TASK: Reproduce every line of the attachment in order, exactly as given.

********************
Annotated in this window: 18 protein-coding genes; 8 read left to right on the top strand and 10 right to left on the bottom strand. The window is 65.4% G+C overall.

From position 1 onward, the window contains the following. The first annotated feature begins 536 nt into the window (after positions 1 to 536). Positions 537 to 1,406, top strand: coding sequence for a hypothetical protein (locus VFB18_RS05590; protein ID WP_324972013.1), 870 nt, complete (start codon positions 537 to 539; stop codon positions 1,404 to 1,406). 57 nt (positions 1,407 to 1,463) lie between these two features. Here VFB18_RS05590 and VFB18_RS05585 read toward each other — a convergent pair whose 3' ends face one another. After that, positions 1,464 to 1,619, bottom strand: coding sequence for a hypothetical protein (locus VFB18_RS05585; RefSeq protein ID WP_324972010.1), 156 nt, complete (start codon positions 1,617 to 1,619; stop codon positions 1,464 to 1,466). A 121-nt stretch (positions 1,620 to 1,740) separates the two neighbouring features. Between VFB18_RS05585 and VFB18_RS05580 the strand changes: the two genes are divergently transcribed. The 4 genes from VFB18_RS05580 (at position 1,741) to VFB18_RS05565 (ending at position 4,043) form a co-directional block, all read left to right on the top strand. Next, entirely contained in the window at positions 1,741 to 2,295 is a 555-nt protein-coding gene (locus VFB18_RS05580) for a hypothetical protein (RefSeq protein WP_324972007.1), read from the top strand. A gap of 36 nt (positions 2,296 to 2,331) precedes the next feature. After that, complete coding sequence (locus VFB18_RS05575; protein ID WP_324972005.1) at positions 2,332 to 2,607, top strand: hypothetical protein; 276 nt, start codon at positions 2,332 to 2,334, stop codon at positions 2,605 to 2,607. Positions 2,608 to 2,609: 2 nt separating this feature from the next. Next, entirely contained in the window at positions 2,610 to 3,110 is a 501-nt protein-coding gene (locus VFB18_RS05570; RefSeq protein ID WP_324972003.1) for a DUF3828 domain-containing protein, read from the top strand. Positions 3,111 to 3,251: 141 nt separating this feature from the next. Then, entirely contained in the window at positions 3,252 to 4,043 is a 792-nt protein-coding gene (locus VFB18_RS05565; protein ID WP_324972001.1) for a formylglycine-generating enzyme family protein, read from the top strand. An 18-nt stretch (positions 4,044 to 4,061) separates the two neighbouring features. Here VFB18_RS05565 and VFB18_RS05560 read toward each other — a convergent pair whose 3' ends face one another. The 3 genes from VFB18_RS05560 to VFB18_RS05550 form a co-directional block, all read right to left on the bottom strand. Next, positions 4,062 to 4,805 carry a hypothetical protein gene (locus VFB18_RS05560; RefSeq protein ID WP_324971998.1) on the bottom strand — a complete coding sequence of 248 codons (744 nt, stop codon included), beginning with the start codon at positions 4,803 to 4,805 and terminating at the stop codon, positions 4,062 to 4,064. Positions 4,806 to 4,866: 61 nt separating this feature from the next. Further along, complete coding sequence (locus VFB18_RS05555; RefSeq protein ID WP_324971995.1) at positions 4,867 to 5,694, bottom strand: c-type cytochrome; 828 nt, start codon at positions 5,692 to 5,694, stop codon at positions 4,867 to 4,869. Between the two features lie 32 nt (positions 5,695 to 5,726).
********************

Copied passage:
Annotated in this window: 18 protein-coding genes; 8 read left to right on the top strand and 10 right to left on the bottom strand. The window is 65.4% G+C overall.

From position 1 onward, the window contains the following. The first annotated feature begins 536 nt into the window (after positions 1 to 536). Positions 537 to 1,406, top strand: coding sequence for a hypothetical protein (locus VFB18_RS05590; protein ID WP_324972013.1), 870 nt, complete (start codon positions 537 to 539; stop codon positions 1,404 to 1,406). 57 nt (positions 1,407 to 1,463) lie between these two features. Here VFB18_RS05590 and VFB18_RS05585 read toward each other — a convergent pair whose 3' ends face one another. After that, positions 1,464 to 1,619, bottom strand: coding sequence for a hypothetical protein (locus VFB18_RS05585; RefSeq protein ID WP_324972010.1), 156 nt, complete (start codon positions 1,617 to 1,619; stop codon positions 1,464 to 1,466). A 121-nt stretch (positions 1,620 to 1,740) separates the two neighbouring features. Between VFB18_RS05585 and VFB18_RS05580 the strand changes: the two genes are divergently transcribed. The 4 genes from VFB18_RS05580 (at position 1,741) to VFB18_RS05565 (ending at position 4,043) form a co-directional block, all read left to right on the top strand. Next, entirely contained in the window at positions 1,741 to 2,295 is a 555-nt protein-coding gene (locus VFB18_RS05580) for a hypothetical protein (RefSeq protein WP_324972007.1), read from the top strand. A gap of 36 nt (positions 2,296 to 2,331) precedes the next feature. After that, complete coding sequence (locus VFB18_RS05575; protein ID WP_324972005.1) at positions 2,332 to 2,607, top strand: hypothetical protein; 276 nt, start codon at positions 2,332 to 2,334, stop codon at positions 2,605 to 2,607. Positions 2,608 to 2,609: 2 nt separating this feature from the next. Next, entirely contained in the window at positions 2,610 to 3,110 is a 501-nt protein-coding gene (locus VFB18_RS05570; RefSeq protein ID WP_324972003.1) for a DUF3828 domain-containing protein, read from the top strand. Positions 3,111 to 3,251: 141 nt separating this feature from the next. Then, entirely contained in the window at positions 3,252 to 4,043 is a 792-nt protein-coding gene (locus VFB18_RS05565; protein ID WP_324972001.1) for a formylglycine-generating enzyme family protein, read from the top strand. An 18-nt stretch (positions 4,044 to 4,061) separates the two neighbouring features. Here VFB18_RS05565 and VFB18_RS05560 read toward each other — a convergent pair whose 3' ends face one another. The 3 genes from VFB18_RS05560 to VFB18_RS05550 form a co-directional block, all read right to left on the bottom strand. Next, positions 4,062 to 4,805 carry a hypothetical protein gene (locus VFB18_RS05560; RefSeq protein ID WP_324971998.1) on the bottom strand — a complete coding sequence of 248 codons (744 nt, stop codon included), beginning with the start codon at positions 4,803 to 4,805 and terminating at the stop codon, positions 4,062 to 4,064. Positions 4,806 to 4,866: 61 nt separating this feature from the next. Further along, complete coding sequence (locus VFB18_RS05555; RefSeq protein ID WP_324971995.1) at positions 4,867 to 5,694, bottom strand: c-type cytochrome; 828 nt, start codon at positions 5,692 to 5,694, stop codon at positions 4,867 to 4,869. Between the two features lie 32 nt (positions 5,695 to 5,726).